Japan Without a Plan
How can you make a run-of-the mill vacation into a Choose Your Own Adventure novel? In the latest issue of Oprah Magazinelatest issue of Oprah Magazine, writer Catherine Price shows us how, ditching her type-A travel planning techniques by booking a ticket for Tokyo without an agenda. She navigates the city asking questions of its residents about where to stay, what to eat, and where to go. And in a smart move, she planned to overcome the language barrier by carrying a couple of cards with English to Japanese translations which asked people for help:
Figuring that most people’s English would be as nonexistent as my Japanese, I’d had a fluent friend translate an introduction and several key questions, which I printed out on oversize cards and carried in my bag. If I wanted to ask people their favorite dish or sight to see, I would show them the card, have them write down the answer, and have someone else tell me what it said.
(It was an excellent system overall, but beware Google Translate. Based on its software, my introductory card said: “Put fear! My name is Kasharin Price…. We are forced to travel to ask your opinion of the residents there, since the threshold and what to look funny or what should I do.”)
The resulting story is a lovely tale of letting go of the “master plan” school of travel preparation, and allowing a city to steer you around instead. In one telling passage, she speaks with a man buying herbs at a produce stand next to the Tsukiji fish market:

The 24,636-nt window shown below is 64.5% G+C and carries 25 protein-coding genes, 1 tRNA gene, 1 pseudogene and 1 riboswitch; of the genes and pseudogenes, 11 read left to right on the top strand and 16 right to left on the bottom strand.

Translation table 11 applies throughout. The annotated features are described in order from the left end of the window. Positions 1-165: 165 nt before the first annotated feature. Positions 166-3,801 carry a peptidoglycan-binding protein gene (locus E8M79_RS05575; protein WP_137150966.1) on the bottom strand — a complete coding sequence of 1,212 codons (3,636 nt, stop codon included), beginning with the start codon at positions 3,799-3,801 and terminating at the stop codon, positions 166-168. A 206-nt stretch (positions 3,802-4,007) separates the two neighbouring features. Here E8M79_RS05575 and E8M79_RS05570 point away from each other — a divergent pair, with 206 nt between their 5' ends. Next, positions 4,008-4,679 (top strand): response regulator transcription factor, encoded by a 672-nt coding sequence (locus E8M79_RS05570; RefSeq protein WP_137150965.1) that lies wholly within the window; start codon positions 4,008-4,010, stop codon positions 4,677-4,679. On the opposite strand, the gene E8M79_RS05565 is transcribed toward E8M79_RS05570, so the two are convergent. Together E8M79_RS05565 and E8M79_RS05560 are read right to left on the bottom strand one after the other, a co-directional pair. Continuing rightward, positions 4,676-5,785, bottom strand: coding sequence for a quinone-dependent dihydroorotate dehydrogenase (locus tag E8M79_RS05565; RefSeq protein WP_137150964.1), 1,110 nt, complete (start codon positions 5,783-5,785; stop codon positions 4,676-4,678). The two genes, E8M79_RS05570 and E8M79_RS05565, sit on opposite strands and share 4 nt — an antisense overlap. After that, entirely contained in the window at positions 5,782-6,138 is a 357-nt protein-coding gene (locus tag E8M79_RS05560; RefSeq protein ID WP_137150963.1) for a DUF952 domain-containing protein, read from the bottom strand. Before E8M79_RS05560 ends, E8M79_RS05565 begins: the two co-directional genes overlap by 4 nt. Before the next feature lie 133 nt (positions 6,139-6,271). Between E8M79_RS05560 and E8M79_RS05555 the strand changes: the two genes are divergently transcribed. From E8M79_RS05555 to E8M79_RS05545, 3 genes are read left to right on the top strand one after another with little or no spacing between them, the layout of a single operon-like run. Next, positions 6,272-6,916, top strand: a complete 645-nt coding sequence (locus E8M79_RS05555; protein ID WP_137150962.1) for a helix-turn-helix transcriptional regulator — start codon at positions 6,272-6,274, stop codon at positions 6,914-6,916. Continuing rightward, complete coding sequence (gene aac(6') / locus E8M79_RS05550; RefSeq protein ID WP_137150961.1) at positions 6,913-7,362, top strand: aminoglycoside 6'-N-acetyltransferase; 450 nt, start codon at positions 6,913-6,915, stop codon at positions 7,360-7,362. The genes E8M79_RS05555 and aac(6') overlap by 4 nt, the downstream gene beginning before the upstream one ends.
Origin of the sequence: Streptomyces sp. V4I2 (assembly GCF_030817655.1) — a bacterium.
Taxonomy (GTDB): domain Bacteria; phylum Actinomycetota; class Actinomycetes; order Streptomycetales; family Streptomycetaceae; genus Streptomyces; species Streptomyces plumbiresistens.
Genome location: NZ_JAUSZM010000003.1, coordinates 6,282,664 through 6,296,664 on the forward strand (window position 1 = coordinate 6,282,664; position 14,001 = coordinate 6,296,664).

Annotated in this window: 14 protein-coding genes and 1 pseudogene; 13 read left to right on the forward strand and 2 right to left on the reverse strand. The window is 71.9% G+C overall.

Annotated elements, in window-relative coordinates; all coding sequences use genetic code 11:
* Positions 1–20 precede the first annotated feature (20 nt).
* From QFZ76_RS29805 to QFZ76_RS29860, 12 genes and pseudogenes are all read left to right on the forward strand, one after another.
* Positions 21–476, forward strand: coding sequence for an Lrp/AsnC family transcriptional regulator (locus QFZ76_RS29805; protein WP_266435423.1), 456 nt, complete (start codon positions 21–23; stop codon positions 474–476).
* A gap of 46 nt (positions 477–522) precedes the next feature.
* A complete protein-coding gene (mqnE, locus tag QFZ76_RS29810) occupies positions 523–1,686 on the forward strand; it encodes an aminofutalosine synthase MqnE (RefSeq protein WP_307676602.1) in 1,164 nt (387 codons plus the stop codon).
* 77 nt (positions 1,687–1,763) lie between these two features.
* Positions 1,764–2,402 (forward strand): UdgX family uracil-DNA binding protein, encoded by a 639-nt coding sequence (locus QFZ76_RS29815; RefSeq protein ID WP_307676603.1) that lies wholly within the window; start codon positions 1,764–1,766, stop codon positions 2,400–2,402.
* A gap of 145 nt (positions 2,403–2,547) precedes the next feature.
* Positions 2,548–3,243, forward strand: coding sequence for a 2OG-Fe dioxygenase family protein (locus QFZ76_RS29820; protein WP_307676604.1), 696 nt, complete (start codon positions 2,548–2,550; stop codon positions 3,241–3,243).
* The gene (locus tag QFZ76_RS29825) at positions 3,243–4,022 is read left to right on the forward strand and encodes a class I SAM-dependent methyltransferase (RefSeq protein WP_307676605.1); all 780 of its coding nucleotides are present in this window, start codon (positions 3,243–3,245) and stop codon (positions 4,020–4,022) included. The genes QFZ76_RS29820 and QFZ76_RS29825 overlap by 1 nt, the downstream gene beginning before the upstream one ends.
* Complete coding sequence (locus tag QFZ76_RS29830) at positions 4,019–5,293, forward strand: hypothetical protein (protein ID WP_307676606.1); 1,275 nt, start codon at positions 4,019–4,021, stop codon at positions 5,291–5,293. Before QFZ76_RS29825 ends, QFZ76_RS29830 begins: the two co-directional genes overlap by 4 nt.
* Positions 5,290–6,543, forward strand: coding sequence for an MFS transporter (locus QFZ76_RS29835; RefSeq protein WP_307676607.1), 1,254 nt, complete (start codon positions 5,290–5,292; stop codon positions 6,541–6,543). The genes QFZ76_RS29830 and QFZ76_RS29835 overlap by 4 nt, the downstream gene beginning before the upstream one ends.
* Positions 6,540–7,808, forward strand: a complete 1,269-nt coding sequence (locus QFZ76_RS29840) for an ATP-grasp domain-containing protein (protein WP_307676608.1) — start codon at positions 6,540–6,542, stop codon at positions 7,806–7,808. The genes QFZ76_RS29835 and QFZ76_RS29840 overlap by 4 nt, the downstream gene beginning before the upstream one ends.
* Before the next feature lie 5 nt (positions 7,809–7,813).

The man, whose name was Yoshi, paid for his herbs and then, like many other people I met that week, stopped what he was doing and gestured for me to follow him. We darted through the river of whizzing carts, and then he pointed me toward a street of hole-in-the-wall shops with pictures of noodles in their windows. But instead of disappearing back into the crowd, he kept chatting. It turned out that he was the chef at Amor, a French-and-Spanish-inspired restaurant so close to my hostel that I’d passed it that morning–a remarkable coincidence, considering that Tokyo covers more than 800 square miles. I should come for dinner, he said, jotting down my cell phone number so that his wife–whose English he claimed was better than his–could give me a call. Then he slipped back into the market to finish shopping.
Price isn’t the first writer to ditch the guidebook, our own Andrew Nelson used Twitter to steer him through Miami. But I wonder when you’ve decided to do the same. Have you ever left your travel planning up to fate?
Photo: Jun Takagi, Oprah Magazine
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